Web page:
That said, if I have more than 2 hours I will use 2 lounges just for a change. For 4 hours, I’d use 2 lounges. and so on.

  12. @John Bucher. – Thank you! Unfortunately we live in an era of all of “this” sooooooo.


    BA gets the job done!. It has to funnel an insane amount of premium traffic through a slot restricted airport. It’s a business carrier, whereas EK, QR are luxury carriers catering to business and wealthy travelers. CX is a business carrier, but its ASIAN and Asians have standards!!…culturally you cannot be crap at that level.

    BA also has to report to the city-state of London City (yes you read correctly), in a way other carriers in their respective countries do not have to, so they must squeeze out every penny as per the books before a penny is spent.

    There is a lot more going on than people realize. There is more than ONE world at play (and if you dont know that) you DON’T know that!. Everything strange has an answer.

  13. The T3 first (and for that matter the business) lounge is a travesty. I honestly think it’s one of the very worst lounges in the BA system. Virtually no natural light, just horrid track lighting that makes the place feel like a morgue, and the furniture is ancient and threadbare.

    I haven’t stopped through there in ages as my default is CX F or recently Quantas for a change, but I am constantly amazed that with over 20% of their traffic departing from T3, BA hasn’t done a serious remodel, especially given how many Oneworld lounges are available as alternatives while they do the work. Clearly they must be aware this is a glaring hole in their Heathrow experience, that doesn’t match what they’ve been doing improving their onboard soft product and their JFK lounges etc, so I wonder what their plan is.

    The one advantage is the wine and champagne selection there is usually better than even in CX F lounge.

  14. Actually, the CX J lounge may get overcrowded sometimes by students with Marco Polo Silver status, as Cathay Pacific allows lounge access for MP Silver members that are flying on Cathay Pacific flights. I would actually suggest taking the QF lounge when traveling at the afternoon as they often stay empty during that period.

  15. I’ve spent a lot of time in the BA T3 F Lounge (or I did until BA f’ed me up by moving the WAW flights to T5). I certainly prefer the ambiance in the CX F or QF lounges, but, for eating, I prefer the offering in the BA lounge. I don’t want sit down meals or heavy food items – I’m a sandwich guy and the BA lounge’s ham and egg salad sandwiches are exactly what I want. Throw in the JW Blue and I’m perfectly content with the BA F Lounge.

  16. Shouldn’t there be ice in that champagne cooler? Was that champagne actually chilled to a decent temperature? I hate when champagne and white wines are served half warm.

  17. I’ve never flown First Class, but this lounge does not look “First Class” to me. As others have mentioned, there are business class lounges which look better!

  18. Mind you – looking back at this thread – the T3 Flounge isn’t bad; the Gatwick Flounge is actually really great; but the T5 one is really not good – and getting worse. Sitting in it just now. The toilets are disgusting – not just wear and tear, but also unclean. (If you want to see what I mean have a look at the video I’ve just posted on Instagram (I’m “Seat1C”). The staff don’t clean the place – always loads of dirty glasses and dishes lying around – and they are surly when you interact with them. (And that’s even before you get into the hiding the menus stuff).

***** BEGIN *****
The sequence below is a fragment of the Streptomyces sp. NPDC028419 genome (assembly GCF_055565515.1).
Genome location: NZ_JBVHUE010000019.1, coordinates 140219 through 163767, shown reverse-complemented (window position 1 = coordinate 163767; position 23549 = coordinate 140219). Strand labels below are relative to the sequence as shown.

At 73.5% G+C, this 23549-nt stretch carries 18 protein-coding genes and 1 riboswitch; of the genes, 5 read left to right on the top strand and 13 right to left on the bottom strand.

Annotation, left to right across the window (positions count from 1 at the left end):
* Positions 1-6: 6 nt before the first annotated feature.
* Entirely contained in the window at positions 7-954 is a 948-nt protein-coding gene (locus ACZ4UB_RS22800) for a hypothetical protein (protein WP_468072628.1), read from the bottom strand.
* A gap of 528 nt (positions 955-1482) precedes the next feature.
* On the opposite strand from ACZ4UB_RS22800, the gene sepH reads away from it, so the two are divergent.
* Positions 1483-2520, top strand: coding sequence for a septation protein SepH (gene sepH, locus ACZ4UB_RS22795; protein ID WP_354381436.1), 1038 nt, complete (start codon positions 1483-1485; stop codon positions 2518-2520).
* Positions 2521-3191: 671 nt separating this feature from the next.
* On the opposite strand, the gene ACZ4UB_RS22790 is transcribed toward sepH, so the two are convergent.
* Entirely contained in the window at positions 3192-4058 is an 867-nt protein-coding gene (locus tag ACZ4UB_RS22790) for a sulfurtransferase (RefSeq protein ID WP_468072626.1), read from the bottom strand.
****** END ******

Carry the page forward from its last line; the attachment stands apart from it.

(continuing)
As I see it there are two huge issues –

    1. There is a real lack of hospitality training; and
    2. Whilst the catering company has a manager on site (presumably with the aim of keeping costs down…), there never seems to be a BA manager going about looking at stuff.

    If I’d outsourced stuff to a catering company (especially one that runs canteens in offices as its main business, rather than QF or CX who regularly deal with Sofitel or Peninsula) then I think I’d have at least one staff member on duty to make sure the standards were being met.

    The toilets are dirty and smell – though some of that may also be due to the lack of refurbishment….

    I fly BA regularly and will always choose BA/Oneworld in preference to others, but this lounge is becoming a joke. No wonder I normally choose to fly via LGW (especially given the fares are normally so much lower going to/from there)!

  19. I am often in this lounge as I go to Vienna a lot. All the VIE flights on BA fly in and out of T3. I have always liked the amount of space in this lounge and especially the food options and you’re right, it does need a bit of updating.

    It never occurred to me that I could use the Cathay Lounges. Since I am BA Gold, it seems that I can use their First Lounge.

    Thanks for the tip, Lucky!

  20. At some point, folks will re-realize that the airplane is there to get you from point A to point B. Long ago, I’ve come to the realization that the less time that I spend in airport lounges, concourse, etc, the happier that I am. Get in, get on, get out. That’s been my plan and its served me well. Anything else is a suckers game…..